Every important decision in life should be preceded by thoughtful consideration. If you’re dealing with overwhelming debt, a debt consolidation loan is one of those decisions.
Debt consolidation is the process of combining short-term unsecured debt (credit cards, personal loans, etc.) into one, long-term, secured loan payment. Instead of paying seperate bills to each of your creditors, a single payment is paid to a debt consolidation or credit counseling company, who in turn makes payments to creditors on your behalf. Although debt consolidation may not be right for everyone, here are the pros and cons to help you decide if it’s right for you:
The Pros of Debt Consolidation
- Peace of Mind – Perhaps the most unappreciated benefit of consolidating your debt is the relief that comes with a manageable monthly payment.
- Simpler Debt Management – Manage a single, predictable loan payment, simplifying your finances.
- Lower Interest Rates – Debt consolidation loans typically have lower interest rates than credit cards and other unsecured debt. A drop of a few percentage points can help free up funds that can be applied torwards savings, further debt reduction or a retirement account.
- Reduction in Monthly Payments – Due to lower interest rates and the fact that debt consolidation is spread out over a longer period of time, monthly payments are usually significantly lower.
- No More Late Fees – Getting charged for a late payment fee is frusterating for anyone. With a debt consolidation loan, there is only one payment to worry about – the debt consolidation payment.
- Accounts Closed – When a creditor agrees to consolidate, they will require the account to be closed until the balance is paid off. Although this might seem like a negative, anything that will prevent more debt is a good thing. Plus, it will teach you to rely more upon your income and less upon credit.
The Cons of Debt Consolidation
- Good Credit (and Collateral) Required – Just like any loan, your credit history will be a factor in getting approved for a debt consolidation plan. And since a debt consolidation loan is “secured”, you’ll need collateral in the form of home equity (or other assets).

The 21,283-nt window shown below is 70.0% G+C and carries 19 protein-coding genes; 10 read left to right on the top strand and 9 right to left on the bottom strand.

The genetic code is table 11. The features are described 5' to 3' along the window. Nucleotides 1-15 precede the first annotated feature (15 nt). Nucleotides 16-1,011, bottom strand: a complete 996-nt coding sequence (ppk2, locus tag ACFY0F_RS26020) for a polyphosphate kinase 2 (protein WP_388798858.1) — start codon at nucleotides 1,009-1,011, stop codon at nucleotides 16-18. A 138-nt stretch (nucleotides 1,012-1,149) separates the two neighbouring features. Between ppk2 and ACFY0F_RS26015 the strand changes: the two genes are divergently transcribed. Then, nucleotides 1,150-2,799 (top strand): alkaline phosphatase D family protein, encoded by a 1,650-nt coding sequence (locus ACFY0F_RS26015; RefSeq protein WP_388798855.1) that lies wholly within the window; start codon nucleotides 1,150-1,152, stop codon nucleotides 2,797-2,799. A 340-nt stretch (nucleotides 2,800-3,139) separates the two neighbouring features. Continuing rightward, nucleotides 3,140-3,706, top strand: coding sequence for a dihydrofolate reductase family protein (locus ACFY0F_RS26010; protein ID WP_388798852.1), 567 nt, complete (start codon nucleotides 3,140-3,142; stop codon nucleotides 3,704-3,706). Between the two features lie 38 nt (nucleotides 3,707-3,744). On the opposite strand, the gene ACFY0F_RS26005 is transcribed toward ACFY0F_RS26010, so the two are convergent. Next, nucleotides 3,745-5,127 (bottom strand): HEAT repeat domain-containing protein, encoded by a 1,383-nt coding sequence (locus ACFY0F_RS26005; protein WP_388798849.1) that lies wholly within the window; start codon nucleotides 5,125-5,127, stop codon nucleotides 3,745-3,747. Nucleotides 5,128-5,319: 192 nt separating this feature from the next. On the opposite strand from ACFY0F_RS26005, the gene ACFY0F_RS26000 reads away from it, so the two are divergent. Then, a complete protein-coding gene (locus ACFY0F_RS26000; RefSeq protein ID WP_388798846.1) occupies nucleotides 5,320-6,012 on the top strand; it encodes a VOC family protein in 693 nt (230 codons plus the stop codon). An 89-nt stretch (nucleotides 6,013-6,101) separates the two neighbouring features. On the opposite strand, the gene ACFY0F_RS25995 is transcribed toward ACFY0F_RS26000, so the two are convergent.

- Risk of a Secured Loan – Personal loans and credit cards are unsecured, but debt consolidation requires collateral, typically your home. This puts your home at risk, if you fail to keep up repayments.
- Difficulty in Securing New Credit – Even though it could make it even harder to get out of debt, there are times when a new credit account may be necessary. Although debt consolidation won’t severely impact on your credit score in the long-term, it could make it more difficult to secure new lines of credit during, or shortly after you consolidate your debt balances.
- Higher Total Interest – With a longer term loan, the total interest paid over the life of the debt will be higher.
The advantage of having only one monthly payment, especially for those who’ve had with problems juggling multiple payments in the past, cannot be overstated. And a lower monthly payment can make a huge difference as well. Although there might be a short-term negative impact on your credit score, debt consolidation could help you get you back on track in a reasonable amount of time. If you have good credit and equity in your home, consider the pros and cons of debt consolidation. It could make the difference between bankruptcy – and financial independence.
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